THE first filly to win the Derby started as the 5-4 favourite in a field of 11 runners and beat an un-named colt with another of the fair sex, Remnant, third. Eleanor, who was a light bay daughter of Whiskey and was owned by Sir Charles Bunbury, went on to win the Oaks on the following day and stayed in training until she was seven, picking up a total of 26 winsr. But the story that her trainer, Jem Frost, died a few days before Epsom and croaked to a priest with his last gasp, "Depend on it, that Eleanor is the hell of a mare" is - sadly - apocryphal. Her one legacy at stud was that her first-born son became the grandsire of the "emperor of stallions", Stockwell. These days, her image regularly appears on place- mats and trays.
1857: Blink Bonny
A LEADING juvenile, she was one of the winter Derby favourites but started the race at 20-1, having run only fifth in the 1,000 Guineas after a bout of toothache. On the big day, though, the sweet-natured bay was back to her best and led inside the final furlong to beat the 200-1 shot Black Tommy a neck. She followed up by eight lengths in the Oaks, but was pulled by her crooked jockey in the St Leger and only the presence of the prizefighter Tom Sayers prevented the crowd venting their ire on her innocent Malton- based owner-trainer William l'Anson. She has the proud record of being the only Derby winner to give birth to another; her son Blair Athol not only won in 1864 but also avenged his mother's undeserved defeat at Doncaster.
THIS was the year of girl power; for the only time in history no colt won a Classic, and - also uniquely - fillies filled the places in the St Leger. Shotover, a lovely, but rather delicate daughter of Hermit, broke her maiden in the 2,000 Guineas two days before a neck defeat by St Marguerite in the 1,000. The Duke of Westminster's chestnut, second choice at 11-2 for the Derby, may have been lucky that the favourite, Bruce, was incompetently ridden, but she won well none the less, beating her Guineas runner-up Quicklime by three-parts of a length. She sidestepped the Oaks, won by her Kingsclere stablemate Geheimniss, and finished third to Dutch Oven and Geheimniss in the St Leger before winning the Park Hill Stakes.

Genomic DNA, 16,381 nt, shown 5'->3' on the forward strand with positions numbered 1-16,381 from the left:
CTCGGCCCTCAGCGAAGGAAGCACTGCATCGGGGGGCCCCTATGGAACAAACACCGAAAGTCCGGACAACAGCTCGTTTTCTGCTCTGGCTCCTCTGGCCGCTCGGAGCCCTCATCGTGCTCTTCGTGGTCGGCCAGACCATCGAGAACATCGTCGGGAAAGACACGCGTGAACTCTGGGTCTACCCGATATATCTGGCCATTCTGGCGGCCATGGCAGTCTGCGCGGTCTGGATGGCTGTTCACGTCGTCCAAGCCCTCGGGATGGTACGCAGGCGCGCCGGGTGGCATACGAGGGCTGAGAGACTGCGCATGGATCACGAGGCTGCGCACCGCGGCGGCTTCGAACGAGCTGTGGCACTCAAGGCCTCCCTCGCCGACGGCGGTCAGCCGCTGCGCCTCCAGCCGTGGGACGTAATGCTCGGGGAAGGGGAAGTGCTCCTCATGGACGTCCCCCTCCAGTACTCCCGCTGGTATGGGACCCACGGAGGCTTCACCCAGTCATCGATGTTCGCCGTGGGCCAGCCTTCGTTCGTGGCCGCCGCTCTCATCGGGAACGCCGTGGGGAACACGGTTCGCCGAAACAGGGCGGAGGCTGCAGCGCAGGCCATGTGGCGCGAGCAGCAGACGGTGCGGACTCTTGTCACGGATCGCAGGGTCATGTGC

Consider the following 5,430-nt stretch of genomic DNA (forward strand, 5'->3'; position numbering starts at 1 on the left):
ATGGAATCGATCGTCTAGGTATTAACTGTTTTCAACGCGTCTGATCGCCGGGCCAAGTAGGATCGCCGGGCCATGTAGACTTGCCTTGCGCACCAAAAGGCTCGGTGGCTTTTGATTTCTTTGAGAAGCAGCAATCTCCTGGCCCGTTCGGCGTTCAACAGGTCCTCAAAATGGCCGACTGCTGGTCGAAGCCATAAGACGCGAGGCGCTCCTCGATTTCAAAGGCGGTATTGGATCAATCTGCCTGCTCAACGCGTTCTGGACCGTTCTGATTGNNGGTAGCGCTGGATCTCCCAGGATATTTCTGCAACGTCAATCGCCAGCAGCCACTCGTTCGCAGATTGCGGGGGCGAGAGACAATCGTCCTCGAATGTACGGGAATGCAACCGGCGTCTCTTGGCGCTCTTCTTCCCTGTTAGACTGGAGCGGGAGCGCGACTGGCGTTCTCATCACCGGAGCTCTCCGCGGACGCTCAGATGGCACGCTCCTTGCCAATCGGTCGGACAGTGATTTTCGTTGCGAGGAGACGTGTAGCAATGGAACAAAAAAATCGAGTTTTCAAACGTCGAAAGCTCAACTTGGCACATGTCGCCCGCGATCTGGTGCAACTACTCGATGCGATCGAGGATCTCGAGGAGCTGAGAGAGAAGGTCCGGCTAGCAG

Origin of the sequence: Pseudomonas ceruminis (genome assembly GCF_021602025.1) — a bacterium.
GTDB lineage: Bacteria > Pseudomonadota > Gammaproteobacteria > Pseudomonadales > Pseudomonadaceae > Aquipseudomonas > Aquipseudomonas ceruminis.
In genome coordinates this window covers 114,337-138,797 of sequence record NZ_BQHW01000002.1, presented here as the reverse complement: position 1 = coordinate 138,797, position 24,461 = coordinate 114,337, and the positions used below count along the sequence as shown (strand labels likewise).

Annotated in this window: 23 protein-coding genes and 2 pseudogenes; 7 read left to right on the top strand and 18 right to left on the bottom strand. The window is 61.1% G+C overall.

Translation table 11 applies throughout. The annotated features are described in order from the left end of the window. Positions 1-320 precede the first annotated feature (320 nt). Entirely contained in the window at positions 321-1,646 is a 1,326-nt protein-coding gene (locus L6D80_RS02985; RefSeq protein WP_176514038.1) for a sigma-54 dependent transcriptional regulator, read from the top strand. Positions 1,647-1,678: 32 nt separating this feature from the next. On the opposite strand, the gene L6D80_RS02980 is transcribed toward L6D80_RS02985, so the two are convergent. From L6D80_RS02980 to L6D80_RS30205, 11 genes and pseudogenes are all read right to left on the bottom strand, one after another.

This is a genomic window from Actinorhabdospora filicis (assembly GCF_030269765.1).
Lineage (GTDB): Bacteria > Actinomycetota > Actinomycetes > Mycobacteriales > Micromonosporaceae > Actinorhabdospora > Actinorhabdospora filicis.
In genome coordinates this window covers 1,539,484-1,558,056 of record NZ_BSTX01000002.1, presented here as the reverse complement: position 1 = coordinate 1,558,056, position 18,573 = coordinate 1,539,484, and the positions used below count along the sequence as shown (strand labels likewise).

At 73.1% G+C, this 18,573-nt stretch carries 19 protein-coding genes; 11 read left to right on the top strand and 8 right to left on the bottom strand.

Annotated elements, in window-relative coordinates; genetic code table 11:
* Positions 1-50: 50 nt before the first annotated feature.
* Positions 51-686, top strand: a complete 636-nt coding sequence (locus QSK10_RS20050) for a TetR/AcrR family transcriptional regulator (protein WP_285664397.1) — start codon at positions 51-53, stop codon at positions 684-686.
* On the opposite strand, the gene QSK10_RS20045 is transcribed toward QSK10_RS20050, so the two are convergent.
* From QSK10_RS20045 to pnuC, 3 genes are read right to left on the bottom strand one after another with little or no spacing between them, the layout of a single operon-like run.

Mills & Boon, eat your heart out. This story begins with Signorina, a filly owned and trained by an eccentric Newmarket-based Italian, Odoardo Ginistrelli. She was a high-class runner - second in the 1890 Oaks - but a problem as a broodmare, barren for nine years before rewarding her owner's faith with the colt Signorino. But then more barren years followed, until one spring Ginistrelli noticed that his darling always whinnied to an unfashionable stallion called Chaleureux as he was led past her paddock. He arranged their union, based on "the boundless laws of sympathy and love", and the result was mousey little Signorinetta, who took the Derby by two lengths at 100-1, the Oaks two days later, and never won again.
She is the only grey filly to have won a Derby and the only Blue Riband heroine to attempt the Oaks and fail. After a fairly undistinguished juvenile career she made her three-year-old debut in the 1,000 Guineas (at "20- 1 others") but made all to win in a canter. And it was more or less the same story in the Derby; Johnny Reiff gave a superb display of waiting in front and nothing could get near the rangy, strong-quartered Cyllene filly, who hacked up by four lengths at 100-8. Two days later, with George Stern employing hold-up tactics on rain- softened going, she could finish only fifth in the Oaks. She was trained in Newmarket by Dawson Waugh, private trainer to financier Walter Raphael, whose only Classic winner she was.
This one, a chestnut by Polymelus, was a real beauty and had talent to match her looks, but she was also a right madam. She sulked during the 1,000 Guineas after being smacked for misbehaviour at the start and let herself get beaten, and on the morning of the Derby, run on Newmarket's July Course for the duration, was in a vile temper and would not allow her lad at Dick Dawson's nearby yard to finish plaiting her mane. Starting 11-2 second favourite, she was slowly away and badly hampered inside the final furlong, but suddenly accelerated close home and darted like a snake between Kwang Su and Nassovian to win by a head and a neck. Two days later, on her best behaviour, she won the Oaks for Sir Edward Hulton by a serene five lengths.Reuse content